In computer science, Prim's algorithm is a greedy algorithm that finds a minimum spanning tree for a weighted undirected graph. This means it finds a subset of the edges that forms a tree that includes every vertex, where the total weight of all the edges in the tree is minimized. The algorithm operates by building this tree one vertex at a time, from an arbitrary starting vertex, at each step adding the cheapest possible connection from the tree to another vertex.
This algorithm is a randomized version of the depth-first search algorithm. Frequently implemented with a stack, this approach is one of the simplest ways to generate a maze using a computer. Consider the space for a maze being a large grid of cells (like a large chess board), each cell starting with four walls. Starting from a random cell, the computer then selects a random neighbouring cell that has not yet been visited. The computer removes the 'wall' between the two cells and adds the new cell to a stack (this is analogous to drawing the line on the floor). The computer continues this process, with a cell that has no unvisited neighbours being considered a dead-end. When at a dead-end it backtracks through the path until it reaches a cell with an unvisited neighbour, continuing the path generation by visiting this new, unvisited cell (creating a new junction). This process continues until every cell has been visited, causing the computer to backtrack all the way back to the beginning cell. This approach guarantees that the maze space is completely visited.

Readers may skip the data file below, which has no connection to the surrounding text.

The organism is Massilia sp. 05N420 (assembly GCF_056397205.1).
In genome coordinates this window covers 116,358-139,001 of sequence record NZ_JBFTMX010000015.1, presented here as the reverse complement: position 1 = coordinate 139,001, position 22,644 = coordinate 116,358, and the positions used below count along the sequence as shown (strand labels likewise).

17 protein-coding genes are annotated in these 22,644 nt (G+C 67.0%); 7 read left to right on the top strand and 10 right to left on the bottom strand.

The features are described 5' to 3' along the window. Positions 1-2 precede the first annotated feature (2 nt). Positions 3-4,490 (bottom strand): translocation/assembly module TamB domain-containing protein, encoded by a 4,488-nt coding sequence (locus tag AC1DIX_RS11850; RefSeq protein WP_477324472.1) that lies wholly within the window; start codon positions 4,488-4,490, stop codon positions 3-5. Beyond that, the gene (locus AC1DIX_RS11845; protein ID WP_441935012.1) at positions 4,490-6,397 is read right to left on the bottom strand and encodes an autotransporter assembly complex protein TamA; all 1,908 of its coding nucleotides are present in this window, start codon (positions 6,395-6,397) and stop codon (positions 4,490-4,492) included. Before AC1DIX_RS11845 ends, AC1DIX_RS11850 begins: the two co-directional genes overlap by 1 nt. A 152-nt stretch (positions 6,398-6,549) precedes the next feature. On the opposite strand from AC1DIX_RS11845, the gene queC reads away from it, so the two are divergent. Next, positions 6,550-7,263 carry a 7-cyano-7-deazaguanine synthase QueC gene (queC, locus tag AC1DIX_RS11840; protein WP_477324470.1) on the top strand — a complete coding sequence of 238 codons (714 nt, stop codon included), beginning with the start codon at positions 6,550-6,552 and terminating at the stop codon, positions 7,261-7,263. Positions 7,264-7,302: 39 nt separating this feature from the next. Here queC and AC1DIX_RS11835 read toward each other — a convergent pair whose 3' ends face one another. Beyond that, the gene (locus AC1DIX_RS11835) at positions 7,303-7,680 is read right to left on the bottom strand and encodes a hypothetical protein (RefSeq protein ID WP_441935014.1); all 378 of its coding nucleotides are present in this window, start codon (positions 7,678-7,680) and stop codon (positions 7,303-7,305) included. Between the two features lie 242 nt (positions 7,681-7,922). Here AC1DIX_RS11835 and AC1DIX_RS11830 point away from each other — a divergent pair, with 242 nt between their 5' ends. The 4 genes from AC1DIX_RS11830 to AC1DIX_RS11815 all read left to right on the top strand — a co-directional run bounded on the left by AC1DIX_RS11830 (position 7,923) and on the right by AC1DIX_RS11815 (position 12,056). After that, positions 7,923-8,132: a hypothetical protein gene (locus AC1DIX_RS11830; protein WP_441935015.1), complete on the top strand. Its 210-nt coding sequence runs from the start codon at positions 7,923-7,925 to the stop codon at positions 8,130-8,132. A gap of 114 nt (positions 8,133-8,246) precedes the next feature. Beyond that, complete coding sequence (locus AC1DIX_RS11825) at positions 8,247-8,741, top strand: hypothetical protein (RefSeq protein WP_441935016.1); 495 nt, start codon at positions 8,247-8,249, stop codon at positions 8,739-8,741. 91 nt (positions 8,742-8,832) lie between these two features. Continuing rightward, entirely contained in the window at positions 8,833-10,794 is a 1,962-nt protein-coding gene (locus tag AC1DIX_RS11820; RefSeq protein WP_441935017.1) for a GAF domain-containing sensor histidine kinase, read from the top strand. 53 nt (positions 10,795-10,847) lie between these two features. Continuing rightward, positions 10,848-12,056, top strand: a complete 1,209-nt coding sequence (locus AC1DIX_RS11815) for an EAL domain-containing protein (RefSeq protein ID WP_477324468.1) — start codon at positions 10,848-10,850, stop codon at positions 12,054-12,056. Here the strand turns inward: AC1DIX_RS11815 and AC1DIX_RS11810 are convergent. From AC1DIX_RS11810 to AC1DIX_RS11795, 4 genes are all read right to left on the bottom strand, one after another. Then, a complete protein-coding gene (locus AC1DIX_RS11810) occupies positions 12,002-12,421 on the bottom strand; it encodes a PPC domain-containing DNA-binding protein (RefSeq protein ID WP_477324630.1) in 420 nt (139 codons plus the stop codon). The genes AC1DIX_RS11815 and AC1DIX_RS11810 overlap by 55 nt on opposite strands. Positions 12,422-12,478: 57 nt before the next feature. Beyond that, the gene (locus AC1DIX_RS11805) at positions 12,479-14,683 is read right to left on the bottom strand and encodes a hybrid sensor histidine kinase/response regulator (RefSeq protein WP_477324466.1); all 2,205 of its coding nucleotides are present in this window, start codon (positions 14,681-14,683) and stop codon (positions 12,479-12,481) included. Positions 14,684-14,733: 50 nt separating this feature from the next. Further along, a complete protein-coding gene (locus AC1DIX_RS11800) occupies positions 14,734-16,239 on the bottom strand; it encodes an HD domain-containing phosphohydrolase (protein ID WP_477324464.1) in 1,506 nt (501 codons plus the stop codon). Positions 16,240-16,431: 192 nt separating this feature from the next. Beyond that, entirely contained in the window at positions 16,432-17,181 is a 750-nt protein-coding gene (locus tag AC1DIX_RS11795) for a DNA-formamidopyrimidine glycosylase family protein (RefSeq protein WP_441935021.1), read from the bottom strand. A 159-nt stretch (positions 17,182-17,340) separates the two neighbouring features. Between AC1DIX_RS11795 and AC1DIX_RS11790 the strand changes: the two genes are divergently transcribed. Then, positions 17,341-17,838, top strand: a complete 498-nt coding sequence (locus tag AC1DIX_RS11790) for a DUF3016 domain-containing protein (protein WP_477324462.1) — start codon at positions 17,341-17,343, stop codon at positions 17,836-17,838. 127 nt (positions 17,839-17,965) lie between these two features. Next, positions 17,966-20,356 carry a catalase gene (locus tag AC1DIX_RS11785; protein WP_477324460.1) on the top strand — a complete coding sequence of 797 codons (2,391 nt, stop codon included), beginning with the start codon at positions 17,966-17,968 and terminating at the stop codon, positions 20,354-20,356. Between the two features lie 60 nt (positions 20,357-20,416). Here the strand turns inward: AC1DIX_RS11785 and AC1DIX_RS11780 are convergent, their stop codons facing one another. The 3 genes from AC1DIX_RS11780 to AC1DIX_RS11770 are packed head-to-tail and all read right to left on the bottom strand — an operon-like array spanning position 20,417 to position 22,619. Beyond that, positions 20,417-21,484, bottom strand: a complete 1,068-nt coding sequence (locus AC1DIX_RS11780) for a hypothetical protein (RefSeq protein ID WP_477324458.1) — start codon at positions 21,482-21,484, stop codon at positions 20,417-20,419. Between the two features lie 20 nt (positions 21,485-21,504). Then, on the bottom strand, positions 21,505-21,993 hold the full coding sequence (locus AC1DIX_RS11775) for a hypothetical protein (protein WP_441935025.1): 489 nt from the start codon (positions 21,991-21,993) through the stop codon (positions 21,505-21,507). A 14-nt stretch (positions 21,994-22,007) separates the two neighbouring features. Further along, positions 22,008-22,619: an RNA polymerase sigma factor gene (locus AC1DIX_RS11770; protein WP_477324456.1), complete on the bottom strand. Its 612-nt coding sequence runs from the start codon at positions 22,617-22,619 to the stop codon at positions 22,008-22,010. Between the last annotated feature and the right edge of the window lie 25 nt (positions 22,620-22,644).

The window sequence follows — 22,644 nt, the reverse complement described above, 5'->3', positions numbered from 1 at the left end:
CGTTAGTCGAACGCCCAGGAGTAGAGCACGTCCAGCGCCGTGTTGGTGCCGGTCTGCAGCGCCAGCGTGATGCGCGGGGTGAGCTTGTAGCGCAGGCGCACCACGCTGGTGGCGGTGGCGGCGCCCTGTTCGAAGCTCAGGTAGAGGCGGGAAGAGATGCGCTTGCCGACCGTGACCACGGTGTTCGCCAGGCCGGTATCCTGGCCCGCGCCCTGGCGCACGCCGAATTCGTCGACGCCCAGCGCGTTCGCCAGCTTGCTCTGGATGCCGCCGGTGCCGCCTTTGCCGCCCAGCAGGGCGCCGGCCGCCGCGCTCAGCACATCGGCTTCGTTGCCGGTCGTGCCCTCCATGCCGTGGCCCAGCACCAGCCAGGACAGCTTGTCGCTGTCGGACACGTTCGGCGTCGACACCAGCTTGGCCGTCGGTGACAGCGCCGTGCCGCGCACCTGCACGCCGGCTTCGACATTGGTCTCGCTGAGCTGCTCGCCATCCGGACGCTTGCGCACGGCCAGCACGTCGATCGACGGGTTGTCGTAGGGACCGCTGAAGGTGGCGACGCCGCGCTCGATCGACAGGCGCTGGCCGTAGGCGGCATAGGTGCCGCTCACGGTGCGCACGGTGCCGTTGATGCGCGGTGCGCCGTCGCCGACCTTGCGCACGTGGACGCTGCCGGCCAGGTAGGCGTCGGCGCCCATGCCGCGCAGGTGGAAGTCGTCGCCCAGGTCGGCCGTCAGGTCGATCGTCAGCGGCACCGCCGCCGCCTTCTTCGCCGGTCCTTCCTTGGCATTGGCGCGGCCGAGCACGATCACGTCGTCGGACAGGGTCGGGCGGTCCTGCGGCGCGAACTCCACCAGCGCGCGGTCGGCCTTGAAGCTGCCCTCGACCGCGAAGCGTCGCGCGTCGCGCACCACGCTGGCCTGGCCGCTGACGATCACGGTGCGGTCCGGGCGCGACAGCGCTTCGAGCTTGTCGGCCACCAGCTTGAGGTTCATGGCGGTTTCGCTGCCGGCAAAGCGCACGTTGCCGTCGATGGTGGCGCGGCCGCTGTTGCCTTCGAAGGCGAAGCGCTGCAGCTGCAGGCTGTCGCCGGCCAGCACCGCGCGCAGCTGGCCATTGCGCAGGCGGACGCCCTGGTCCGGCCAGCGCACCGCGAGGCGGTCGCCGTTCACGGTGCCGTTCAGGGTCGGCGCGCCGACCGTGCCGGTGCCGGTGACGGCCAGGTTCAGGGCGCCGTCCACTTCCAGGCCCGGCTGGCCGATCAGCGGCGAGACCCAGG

Mazes generated with a depth-first search have a low branching factor and contain many long corridors, because the algorithm explores as far as possible along each branch before backtracking.
The depth-first search algorithm of maze generation is frequently implemented using backtracking:
This algorithm is a randomized version of Kruskal's algorithm.
There are several data structures that can be used to model the sets of cells. An efficient implementation using a disjoint-set data structure can perform each union and find operation on two sets in nearly constant amortized time, so the running time of this algorithm is essentially proportional to the number of walls available to the maze.
It matters little whether the list of walls is initially randomized or if a wall is randomly chosen from a nonrandom list, either way is just as easy to code.